“Most of my childhood friends died over some dumb stuff, it’s like we all on some slum stuff, whatever happened to that we shall overcome stuff?” rapped Black Ice, a poet who provided entertainment between speakers. “What’s a young boy to do when he want to do right but there’s a lock on the right door? When he has the heart of a soldier and the aggression of a prize fighter but no one’s taught him what to fight for?”

Beyond putting pressure on the federal government for more jobs and services, however, the event was designed to encourage turnout for the 2010 midterm elections during a year that many Democrats have fretted about a lack of voter enthusiasm coming from their side of the political spectrum.

“2008 was not the end but the beginning,” urged Rev. Sharpton. “When I was in school we had midterm exams…. Well, we’ve got four weeks until the midterm exam and we’ve all got to go home and hit that pavement, knock on doors, and get ready for it.”

AFL-CIO President Richard Trumka sounded a similar appeal to union workers and progressive groups at the event as well. “Promise you won’t let anyone quiet us or turn us against each other. Promise to make your voices heard for jobs, justice, and education today — and on election day,” he urged the crowd. “Our best days are ahead, not behind us, and we will fight for them, and we won’t let anyone stand in our way.”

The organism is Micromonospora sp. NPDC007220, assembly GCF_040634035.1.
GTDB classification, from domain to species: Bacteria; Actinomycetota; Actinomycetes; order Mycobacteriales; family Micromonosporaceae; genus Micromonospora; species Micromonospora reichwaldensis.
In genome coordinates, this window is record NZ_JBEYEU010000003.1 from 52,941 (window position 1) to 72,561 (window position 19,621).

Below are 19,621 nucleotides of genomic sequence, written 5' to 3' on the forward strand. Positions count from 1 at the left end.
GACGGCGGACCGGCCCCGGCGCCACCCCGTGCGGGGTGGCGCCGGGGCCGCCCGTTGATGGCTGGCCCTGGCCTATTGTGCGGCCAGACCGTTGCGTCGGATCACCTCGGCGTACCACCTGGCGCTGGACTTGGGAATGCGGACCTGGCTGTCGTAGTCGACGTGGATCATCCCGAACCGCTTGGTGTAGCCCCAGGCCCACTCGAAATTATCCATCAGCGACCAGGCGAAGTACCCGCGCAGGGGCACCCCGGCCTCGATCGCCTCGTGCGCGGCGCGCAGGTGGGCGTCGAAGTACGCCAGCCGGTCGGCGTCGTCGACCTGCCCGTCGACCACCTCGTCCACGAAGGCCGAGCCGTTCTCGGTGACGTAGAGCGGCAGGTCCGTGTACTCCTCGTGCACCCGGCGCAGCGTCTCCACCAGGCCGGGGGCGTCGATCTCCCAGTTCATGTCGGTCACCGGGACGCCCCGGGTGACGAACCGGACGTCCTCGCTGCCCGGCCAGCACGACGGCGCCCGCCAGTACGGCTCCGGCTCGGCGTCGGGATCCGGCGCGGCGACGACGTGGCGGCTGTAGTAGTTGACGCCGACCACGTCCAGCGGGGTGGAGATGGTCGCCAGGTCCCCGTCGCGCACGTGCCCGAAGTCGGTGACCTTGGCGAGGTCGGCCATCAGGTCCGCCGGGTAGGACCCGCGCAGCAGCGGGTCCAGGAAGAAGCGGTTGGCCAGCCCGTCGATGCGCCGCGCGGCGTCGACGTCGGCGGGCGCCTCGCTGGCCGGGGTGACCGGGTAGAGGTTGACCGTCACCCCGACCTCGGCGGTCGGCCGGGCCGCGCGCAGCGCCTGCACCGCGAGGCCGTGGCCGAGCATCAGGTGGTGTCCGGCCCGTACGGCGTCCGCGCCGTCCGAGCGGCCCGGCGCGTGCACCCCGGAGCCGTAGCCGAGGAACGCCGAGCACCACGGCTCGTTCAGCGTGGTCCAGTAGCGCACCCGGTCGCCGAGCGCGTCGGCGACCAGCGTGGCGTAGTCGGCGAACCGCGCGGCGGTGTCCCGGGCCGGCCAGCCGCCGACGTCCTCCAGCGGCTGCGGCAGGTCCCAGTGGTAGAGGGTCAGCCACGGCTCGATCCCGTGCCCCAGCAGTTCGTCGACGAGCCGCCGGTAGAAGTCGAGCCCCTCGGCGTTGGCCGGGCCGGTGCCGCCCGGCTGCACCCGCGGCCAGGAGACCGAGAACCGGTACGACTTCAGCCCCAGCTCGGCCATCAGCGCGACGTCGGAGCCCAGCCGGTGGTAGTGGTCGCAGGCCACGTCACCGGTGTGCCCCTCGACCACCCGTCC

Attendees at the event yesterday appeared to get the message, but whether it translates into ramped up voter turnout for Democrats in November remains an open question.

“I think we will still support Obama, but he has to understand the plight of the ordinary man on the street,” noted Bartlett. “We realize that [doing more] is a difficult proposition for him, but he must also realize that we’re the same group who helped him get elected, so he can’t forget Main Street.”